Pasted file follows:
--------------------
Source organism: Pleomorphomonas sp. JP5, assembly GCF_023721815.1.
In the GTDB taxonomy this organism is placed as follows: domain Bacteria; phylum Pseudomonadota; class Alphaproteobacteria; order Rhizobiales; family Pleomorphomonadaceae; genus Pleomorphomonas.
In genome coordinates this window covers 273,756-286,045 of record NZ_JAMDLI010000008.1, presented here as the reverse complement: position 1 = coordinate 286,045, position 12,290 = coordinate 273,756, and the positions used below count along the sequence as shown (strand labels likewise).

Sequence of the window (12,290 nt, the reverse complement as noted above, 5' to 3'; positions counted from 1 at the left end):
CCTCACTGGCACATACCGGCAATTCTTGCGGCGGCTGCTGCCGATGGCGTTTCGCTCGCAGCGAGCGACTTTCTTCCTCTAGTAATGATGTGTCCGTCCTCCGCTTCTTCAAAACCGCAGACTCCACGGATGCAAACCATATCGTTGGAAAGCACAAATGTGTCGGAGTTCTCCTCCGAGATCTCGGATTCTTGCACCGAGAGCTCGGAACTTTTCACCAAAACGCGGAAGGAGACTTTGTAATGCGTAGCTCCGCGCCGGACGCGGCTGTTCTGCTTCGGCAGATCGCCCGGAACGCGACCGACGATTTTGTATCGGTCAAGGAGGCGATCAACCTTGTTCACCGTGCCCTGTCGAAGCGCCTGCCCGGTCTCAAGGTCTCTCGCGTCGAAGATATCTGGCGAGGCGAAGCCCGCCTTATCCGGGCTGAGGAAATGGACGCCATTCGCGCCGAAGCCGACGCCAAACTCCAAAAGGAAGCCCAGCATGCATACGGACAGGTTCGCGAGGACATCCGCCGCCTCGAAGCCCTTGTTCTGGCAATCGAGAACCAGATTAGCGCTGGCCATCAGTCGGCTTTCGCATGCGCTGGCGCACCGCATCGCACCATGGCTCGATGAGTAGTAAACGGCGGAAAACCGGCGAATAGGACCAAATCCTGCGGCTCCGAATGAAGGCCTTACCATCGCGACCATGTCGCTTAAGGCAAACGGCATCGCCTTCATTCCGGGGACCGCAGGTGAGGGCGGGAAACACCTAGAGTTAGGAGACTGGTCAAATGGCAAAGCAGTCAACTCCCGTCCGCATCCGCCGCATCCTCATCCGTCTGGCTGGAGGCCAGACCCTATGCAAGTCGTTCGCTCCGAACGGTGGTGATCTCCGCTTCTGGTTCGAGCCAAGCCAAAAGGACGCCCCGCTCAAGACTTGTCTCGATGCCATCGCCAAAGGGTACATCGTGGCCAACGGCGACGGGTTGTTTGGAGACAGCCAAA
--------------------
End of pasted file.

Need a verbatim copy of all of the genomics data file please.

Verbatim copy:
Source organism: Pleomorphomonas sp. JP5, assembly GCF_023721815.1.
In the GTDB taxonomy this organism is placed as follows: domain Bacteria; phylum Pseudomonadota; class Alphaproteobacteria; order Rhizobiales; family Pleomorphomonadaceae; genus Pleomorphomonas.
In genome coordinates this window covers 273,756-286,045 of record NZ_JAMDLI010000008.1, presented here as the reverse complement: position 1 = coordinate 286,045, position 12,290 = coordinate 273,756, and the positions used below count along the sequence as shown (strand labels likewise).

Sequence of the window (12,290 nt, the reverse complement as noted above, 5' to 3'; positions counted from 1 at the left end):
CCTCACTGGCACATACCGGCAATTCTTGCGGCGGCTGCTGCCGATGGCGTTTCGCTCGCAGCGAGCGACTTTCTTCCTCTAGTAATGATGTGTCCGTCCTCCGCTTCTTCAAAACCGCAGACTCCACGGATGCAAACCATATCGTTGGAAAGCACAAATGTGTCGGAGTTCTCCTCCGAGATCTCGGATTCTTGCACCGAGAGCTCGGAACTTTTCACCAAAACGCGGAAGGAGACTTTGTAATGCGTAGCTCCGCGCCGGACGCGGCTGTTCTGCTTCGGCAGATCGCCCGGAACGCGACCGACGATTTTGTATCGGTCAAGGAGGCGATCAACCTTGTTCACCGTGCCCTGTCGAAGCGCCTGCCCGGTCTCAAGGTCTCTCGCGTCGAAGATATCTGGCGAGGCGAAGCCCGCCTTATCCGGGCTGAGGAAATGGACGCCATTCGCGCCGAAGCCGACGCCAAACTCCAAAAGGAAGCCCAGCATGCATACGGACAGGTTCGCGAGGACATCCGCCGCCTCGAAGCCCTTGTTCTGGCAATCGAGAACCAGATTAGCGCTGGCCATCAGTCGGCTTTCGCATGCGCTGGCGCACCGCATCGCACCATGGCTCGATGAGTAGTAAACGGCGGAAAACCGGCGAATAGGACCAAATCCTGCGGCTCCGAATGAAGGCCTTACCATCGCGACCATGTCGCTTAAGGCAAACGGCATCGCCTTCATTCCGGGGACCGCAGGTGAGGGCGGGAAACACCTAGAGTTAGGAGACTGGTCAAATGGCAAAGCAGTCAACTCCCGTCCGCATCCGCCGCATCCTCATCCGTCTGGCTGGAGGCCAGACCCTATGCAAGTCGTTCGCTCCGAACGGTGGTGATCTCCGCTTCTGGTTCGAGCCAAGCCAAAAGGACGCCCCGCTCAAGACTTGTCTCGATGCCATCGCCAAAGGGTACATCGTGGCCAACGGCGACGGGTTGTTTGGAGACAGCCAAA